KTM has revealed that it employed a Kinetic Energy Recovery System at the final round of last year's 125GP season. KERS, which is under heavy development in Formula One, is an efficiency and performance enhancer that converts kinetic energy generated by heavy braking into extra power for acceleration. It's perhaps the best example of future green technology being developed in racing that could ben...

KTM has revealed that it employed a Kinetic Energy Recovery System at the final round of last year's 125GP season. KERS, which is under heavy development in Formula One, is an efficiency and performance enhancer that converts kinetic energy generated by heavy braking into extra power for acceleration. It's perhaps the best example of future green technology being developed in racing that could benefit everyday vehicles.
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KERS is essentially an energy-storing flywheel attached to an efficient Continuously Variable Transmission. Under braking, energy that would usually be expended as heat is instead used to accelerate the flywheel. When needed that power can then be used to augment that of the internal combustion engine. What makes the system green isn't the added performance, but the use of energy that has traditionally been wasted.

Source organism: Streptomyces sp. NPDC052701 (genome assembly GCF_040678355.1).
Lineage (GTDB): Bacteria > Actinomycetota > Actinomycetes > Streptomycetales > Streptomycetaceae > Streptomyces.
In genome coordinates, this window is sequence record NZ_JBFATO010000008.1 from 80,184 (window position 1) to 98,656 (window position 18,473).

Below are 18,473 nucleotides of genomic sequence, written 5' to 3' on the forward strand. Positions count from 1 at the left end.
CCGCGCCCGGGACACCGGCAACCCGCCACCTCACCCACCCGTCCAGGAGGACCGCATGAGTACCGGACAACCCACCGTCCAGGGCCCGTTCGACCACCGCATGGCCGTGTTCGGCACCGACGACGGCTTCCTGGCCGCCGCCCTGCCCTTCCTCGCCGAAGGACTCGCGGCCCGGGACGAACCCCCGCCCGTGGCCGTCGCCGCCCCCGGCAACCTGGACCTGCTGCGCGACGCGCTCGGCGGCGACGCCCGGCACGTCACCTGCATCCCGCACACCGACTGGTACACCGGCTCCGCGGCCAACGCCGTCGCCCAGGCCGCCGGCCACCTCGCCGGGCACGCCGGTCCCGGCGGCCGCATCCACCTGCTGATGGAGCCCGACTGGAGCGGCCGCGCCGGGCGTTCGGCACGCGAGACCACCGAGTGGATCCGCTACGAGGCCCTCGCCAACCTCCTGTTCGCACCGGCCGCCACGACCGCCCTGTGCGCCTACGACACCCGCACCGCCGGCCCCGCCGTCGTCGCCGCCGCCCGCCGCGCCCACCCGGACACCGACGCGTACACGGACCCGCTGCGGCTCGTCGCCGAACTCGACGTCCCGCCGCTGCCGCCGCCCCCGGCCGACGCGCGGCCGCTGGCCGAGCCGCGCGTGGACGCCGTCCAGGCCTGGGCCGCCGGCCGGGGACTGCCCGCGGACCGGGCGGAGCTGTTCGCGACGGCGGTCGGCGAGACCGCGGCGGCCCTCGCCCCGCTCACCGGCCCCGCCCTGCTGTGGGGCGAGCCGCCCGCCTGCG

KTM says its system only added about 3bhp to the racer's power output and has neither given details of where in the rev range that power comes in, nor commented on any negative factors associated with KERS. We're not sure where KTM housed the system, but since F1 is putting it into hubs, those negatives could include added weight, specifically of the unsprung variety. The KERS-equipped KTM finished 7th at the Valencia race. KTM's future plans for the system are unclear, but could presumably involve KERS being included on future racers should it prove effective.

This is another great example of motorcycles leading technological innovation. Both bike companies and the products they make are smaller, simpler and more flexible than their four-wheeled counterparts, meaning innovation comes more naturally to them. F1 won't be employing KERS until the 2009 season begins and even then its use will be strictly limited. The car racing series has also had numerous problems with development, with one mechanic being notably electrocuted in the pit lane during testing.

KERS is a particularly appealing proposition for road-going vehicles because of its lack of weight and relative simplicity over the energy storing systems in current hybrids like the Toyota Prius. KERS doesn't need batteries and is therefore free of their weight and the environmental impact that comes from creating and disposing of them.

In city riding KERS would have a significant impact on emissions, providing emissions-free power for initial acceleration away from stoplights and similar. In performance applications the system could provide on-demand extra power for overtaking or accelerating hard out of corners, using power that would've normally been wasted as brake heat on corner entry. More power using less fuel? Yes please.

Solo Moto via AutoBlogGreen